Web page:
● Chris Bre­hem, one of the un­der­ground artists in Cape Town’s deep south. He usu­ally paints found ob­jects such as drift wood and var­i­ous types of flot­sam washed up along the beach around Scar­bor­ough and Kom­metjie, and says his board is a fun and sim­ple wave de­sign.

“A set of waves rolls through the uni­verse and on a cos­mic scale, trav­els through time as well.”

● Conn Ber­tish, a con­cep­tual artist who has been dubbed an “agent provo­ca­teur” by the South African me­dia. His board show­cases “how I used surf­ing to help me sur­vive can­cer”.

“I hope my art­work, The Heal­ing Board, will as­sist and in­spire oth­ers do the same,” he says, adding that the project is al­ways a great op­por­tu­nity to com­mu­ni­cate the im­por­tant and grow­ing con­cerns around ocean con­ser­va­tion, ap­pre­ci­a­tion and aware­ness.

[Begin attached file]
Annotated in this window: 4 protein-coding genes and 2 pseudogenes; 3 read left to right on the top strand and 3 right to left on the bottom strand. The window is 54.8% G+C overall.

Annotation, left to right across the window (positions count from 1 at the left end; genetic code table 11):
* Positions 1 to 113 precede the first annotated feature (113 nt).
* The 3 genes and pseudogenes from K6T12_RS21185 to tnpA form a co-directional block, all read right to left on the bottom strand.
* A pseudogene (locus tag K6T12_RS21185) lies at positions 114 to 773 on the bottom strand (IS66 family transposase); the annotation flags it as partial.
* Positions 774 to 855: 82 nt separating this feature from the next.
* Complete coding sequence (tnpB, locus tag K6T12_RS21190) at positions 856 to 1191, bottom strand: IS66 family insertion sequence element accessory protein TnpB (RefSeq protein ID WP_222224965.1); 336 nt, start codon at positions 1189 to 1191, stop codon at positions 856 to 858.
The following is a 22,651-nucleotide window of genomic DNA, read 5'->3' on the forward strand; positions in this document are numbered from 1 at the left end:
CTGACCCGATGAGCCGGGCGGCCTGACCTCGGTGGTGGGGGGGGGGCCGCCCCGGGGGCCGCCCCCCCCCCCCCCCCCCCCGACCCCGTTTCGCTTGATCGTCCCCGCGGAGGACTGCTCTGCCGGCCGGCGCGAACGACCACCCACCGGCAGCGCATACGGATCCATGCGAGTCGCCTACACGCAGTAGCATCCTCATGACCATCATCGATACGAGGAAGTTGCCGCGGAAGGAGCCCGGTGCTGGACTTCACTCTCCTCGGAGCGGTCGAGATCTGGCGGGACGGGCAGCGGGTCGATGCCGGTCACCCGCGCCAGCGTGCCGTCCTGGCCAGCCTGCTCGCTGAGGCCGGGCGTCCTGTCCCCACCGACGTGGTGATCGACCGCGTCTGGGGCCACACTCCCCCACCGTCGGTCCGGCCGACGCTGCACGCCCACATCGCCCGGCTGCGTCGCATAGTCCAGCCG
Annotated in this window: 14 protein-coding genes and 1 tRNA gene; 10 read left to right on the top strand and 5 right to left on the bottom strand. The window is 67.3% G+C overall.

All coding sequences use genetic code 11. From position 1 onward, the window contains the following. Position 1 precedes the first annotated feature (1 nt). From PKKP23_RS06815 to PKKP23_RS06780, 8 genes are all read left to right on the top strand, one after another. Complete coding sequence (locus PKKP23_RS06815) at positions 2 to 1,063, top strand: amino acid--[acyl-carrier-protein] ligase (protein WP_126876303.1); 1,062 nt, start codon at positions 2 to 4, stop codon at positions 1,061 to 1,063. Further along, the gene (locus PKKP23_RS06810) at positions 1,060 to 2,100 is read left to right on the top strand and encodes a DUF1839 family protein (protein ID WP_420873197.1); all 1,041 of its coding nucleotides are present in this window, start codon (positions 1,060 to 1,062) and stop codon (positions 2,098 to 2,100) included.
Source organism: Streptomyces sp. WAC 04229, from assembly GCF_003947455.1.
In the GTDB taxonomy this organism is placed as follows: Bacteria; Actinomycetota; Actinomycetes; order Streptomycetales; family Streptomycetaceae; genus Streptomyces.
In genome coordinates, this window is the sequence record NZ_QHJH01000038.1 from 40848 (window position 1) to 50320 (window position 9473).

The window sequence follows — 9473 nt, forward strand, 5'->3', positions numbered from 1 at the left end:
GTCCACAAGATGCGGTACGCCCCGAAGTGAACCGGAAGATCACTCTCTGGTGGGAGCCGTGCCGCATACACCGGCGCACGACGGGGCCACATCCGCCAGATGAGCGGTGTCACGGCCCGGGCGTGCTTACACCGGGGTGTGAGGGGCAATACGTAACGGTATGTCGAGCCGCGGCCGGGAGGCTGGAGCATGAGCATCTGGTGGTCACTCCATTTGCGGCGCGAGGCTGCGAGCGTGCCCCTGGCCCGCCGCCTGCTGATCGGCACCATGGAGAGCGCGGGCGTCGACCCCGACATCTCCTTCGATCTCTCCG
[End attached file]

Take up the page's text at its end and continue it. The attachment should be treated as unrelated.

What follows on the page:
● Jake Aik­man’s lat­est solo ex­hi­bi­tion was pre­sented in Rome last year, af­ter a res­i­dency at Tre­vi­g­nano Ro­mano. Of his board, he says: “A bright light punc­tu­ates a densely veg­e­tated shore­line – a fa­mil­iar wel­com­ing set­tle­ment, or omi­nous new en­counter? Ideally, the viewer com­pletes and rein­ter­prets the nar­ra­tive. One could be ar­riv­ing or leav­ing a utopian or dystopian land­scape, and the po­si­tion of the viewer (at sea) in­tends to main­tain that am­bi­gu­ity and in­sta­bil­ity.”

He says that any­one who spend time in the sea re­alises the im­por­tance of help­ing the as­so­ci­ated or­gan­i­sa­tions.